I’m also unsure about the benefits felt by locals of us walkers.  We don’t buy much, most of us are on a strict budget, and even if there was something that you fancied, how would you carry it, when everything goes on your back. (there is a bag collection service available at the albergues, and I counted no less than 4 companies offering it in one place.  Basically for €5 your bag can be collected and dropped off at another albergue at a set distance, I think 25km was the limit)  As I walked I became more conscious of how we are perceived by locals.  In many cases I think we are tolerated as we go, but perhaps would not be missed. I was careful to always say Bunos Dias or Hola, and generally this was returned, but how would I feel if hundreds of walkers passed me every day as I worked in my vinyard! What do we bring to the Camino, rather than take from it.  A question I have left unanswered.
Day 4 – 6
And on we went in that rhythm.  Pamplona was wonderful to visit and though we had the look around it was very touristy and we were keen to be on the road. We walked later that evening towards Zariquiegui as the sun beated down on us and at one point found blissful shade under an old knarelled olive tree.  There we rested and chatted away about how easy it would be to sleep right there. Sleeping outside was becoming a real thought, the heat was getting more uncomfortable as we went on, and even at night the temperature never went so low that you would want to creep inside a sleeping bag. Continuing on we found two albergues in the village and so slept another night indoors. The following morning we made an easy climb to Alto del Perdon and got a photo of the rising sun against the Monumento Perrgrino.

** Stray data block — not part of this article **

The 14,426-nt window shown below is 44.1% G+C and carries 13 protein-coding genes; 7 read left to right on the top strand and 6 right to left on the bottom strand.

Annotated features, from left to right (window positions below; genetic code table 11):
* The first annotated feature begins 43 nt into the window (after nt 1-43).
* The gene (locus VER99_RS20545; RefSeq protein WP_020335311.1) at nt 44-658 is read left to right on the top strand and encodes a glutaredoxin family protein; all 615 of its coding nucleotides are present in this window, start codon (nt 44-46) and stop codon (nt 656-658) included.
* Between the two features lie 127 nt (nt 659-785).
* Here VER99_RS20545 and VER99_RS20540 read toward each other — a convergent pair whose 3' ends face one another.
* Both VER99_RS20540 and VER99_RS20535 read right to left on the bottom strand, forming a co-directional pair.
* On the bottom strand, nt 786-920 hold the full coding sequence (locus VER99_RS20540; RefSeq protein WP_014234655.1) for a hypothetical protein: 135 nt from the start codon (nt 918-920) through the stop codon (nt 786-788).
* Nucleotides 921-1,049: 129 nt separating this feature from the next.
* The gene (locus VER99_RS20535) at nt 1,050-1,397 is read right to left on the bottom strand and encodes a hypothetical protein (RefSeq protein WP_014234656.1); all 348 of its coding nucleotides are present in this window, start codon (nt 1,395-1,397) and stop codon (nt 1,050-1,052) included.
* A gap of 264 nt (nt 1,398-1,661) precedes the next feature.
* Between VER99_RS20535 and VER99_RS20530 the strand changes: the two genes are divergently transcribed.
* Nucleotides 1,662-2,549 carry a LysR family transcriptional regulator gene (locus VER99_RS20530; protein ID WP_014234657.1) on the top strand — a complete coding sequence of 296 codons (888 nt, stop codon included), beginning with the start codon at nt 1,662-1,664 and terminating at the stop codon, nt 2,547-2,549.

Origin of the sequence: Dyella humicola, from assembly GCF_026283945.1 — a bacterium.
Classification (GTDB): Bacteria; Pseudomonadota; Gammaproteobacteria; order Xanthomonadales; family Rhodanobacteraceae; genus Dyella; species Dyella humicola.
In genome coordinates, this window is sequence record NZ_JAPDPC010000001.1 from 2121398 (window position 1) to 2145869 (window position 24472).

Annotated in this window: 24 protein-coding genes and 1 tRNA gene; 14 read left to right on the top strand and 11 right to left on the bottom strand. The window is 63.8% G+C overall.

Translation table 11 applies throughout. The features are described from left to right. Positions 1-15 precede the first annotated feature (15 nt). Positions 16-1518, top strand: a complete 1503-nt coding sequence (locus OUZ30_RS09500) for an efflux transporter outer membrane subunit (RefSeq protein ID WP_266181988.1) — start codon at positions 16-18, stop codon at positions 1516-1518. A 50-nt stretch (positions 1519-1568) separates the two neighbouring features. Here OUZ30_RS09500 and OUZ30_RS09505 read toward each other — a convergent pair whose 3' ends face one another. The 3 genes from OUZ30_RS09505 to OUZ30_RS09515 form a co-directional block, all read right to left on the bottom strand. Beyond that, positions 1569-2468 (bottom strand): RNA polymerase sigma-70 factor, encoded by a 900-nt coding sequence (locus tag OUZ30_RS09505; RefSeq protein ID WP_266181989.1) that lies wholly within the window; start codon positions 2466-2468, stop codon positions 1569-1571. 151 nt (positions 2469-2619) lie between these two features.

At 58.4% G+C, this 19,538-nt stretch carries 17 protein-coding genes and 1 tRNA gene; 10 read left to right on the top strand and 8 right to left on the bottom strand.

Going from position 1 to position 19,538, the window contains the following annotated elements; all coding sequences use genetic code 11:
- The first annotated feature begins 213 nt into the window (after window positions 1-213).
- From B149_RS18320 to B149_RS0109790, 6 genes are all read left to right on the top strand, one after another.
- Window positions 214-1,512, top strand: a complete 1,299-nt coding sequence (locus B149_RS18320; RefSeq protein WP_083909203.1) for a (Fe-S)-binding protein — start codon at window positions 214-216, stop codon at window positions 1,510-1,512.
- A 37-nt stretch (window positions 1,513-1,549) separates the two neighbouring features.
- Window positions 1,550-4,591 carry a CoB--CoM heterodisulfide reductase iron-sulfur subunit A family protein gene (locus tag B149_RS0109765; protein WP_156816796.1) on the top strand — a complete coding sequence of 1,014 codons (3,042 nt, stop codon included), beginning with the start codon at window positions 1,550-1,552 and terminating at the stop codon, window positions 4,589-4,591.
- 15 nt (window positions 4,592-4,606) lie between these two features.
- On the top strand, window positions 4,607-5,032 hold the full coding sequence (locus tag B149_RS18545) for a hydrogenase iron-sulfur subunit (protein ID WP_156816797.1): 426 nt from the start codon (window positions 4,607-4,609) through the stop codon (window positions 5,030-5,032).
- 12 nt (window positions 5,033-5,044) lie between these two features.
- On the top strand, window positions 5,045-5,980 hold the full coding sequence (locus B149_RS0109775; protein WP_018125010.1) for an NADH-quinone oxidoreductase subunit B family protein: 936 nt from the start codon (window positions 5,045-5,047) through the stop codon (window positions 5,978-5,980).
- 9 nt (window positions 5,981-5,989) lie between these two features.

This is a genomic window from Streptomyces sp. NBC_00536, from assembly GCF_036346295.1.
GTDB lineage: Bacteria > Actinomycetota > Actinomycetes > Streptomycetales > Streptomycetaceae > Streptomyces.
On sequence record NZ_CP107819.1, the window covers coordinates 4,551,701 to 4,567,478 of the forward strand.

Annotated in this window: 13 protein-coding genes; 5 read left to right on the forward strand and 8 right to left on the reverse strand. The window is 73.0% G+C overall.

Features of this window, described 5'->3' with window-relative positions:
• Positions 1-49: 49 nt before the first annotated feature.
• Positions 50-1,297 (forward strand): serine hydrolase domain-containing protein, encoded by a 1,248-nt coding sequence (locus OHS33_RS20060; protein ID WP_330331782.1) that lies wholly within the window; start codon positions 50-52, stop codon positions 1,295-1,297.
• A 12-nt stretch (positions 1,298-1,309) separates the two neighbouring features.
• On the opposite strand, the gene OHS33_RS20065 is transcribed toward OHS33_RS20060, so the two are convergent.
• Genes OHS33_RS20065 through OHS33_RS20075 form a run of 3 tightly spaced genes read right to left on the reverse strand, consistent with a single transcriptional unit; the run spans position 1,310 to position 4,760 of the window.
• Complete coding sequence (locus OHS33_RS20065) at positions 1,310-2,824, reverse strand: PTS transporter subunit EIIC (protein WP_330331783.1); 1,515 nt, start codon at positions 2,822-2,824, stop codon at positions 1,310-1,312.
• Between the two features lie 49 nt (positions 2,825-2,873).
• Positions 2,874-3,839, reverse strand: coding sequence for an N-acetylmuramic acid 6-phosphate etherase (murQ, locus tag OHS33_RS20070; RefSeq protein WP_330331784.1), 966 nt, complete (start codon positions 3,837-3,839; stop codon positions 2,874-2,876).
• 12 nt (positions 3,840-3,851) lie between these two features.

We made Estella that day as we had the sun behind cloud for much of the morning and so felt energised after the interminable heat. It came out as we entered Lorca and those last 3.7km were a struggle, but a shower and a rest in the very airy municipal albergue soon put us right. The following morning we visited the Irache wine fountain, and weaving our way through fellow pilgrims became a bit of a bother.  Many appeared to be out for a day trip, wandering along chatting in Spanish, a small back back and walking sticks in each hand creating extra hurdles for us to pass. 
We chose Brierley’s alternative path over the hill, through the nobel firs and down into Luquin where we breakfasted and then took on the long unshaded path to Los Arcos.  Pure drudgery in blinding sun.  I counted two trees on the road and a roadside cantena for a water stop.  We were parched by the time we made Los Arcos, but really enjoyed the beautiful church in the town square.  We rested up after lunch before setting out for Torres del Rio, a road I have to say that tried me to the core. Again blinding heat, endless wheat fields, and although there was a promise of rain on the far away hills, nothing but a whisp of a breeze occasionally reached me.  Joel had powered on ahead.  My walking companion and I are completely incompatible.  I choose shade, he wants sun, I love cool, he loves heat, I like to eat at lunch time, he prefers food in the evening, I like to be up early and in bed likewise, he wants to sleep in and be out all night.  Arriving at Torres del Rio that evening I was wrecked, but Joel was wondering if I was up for another 10km.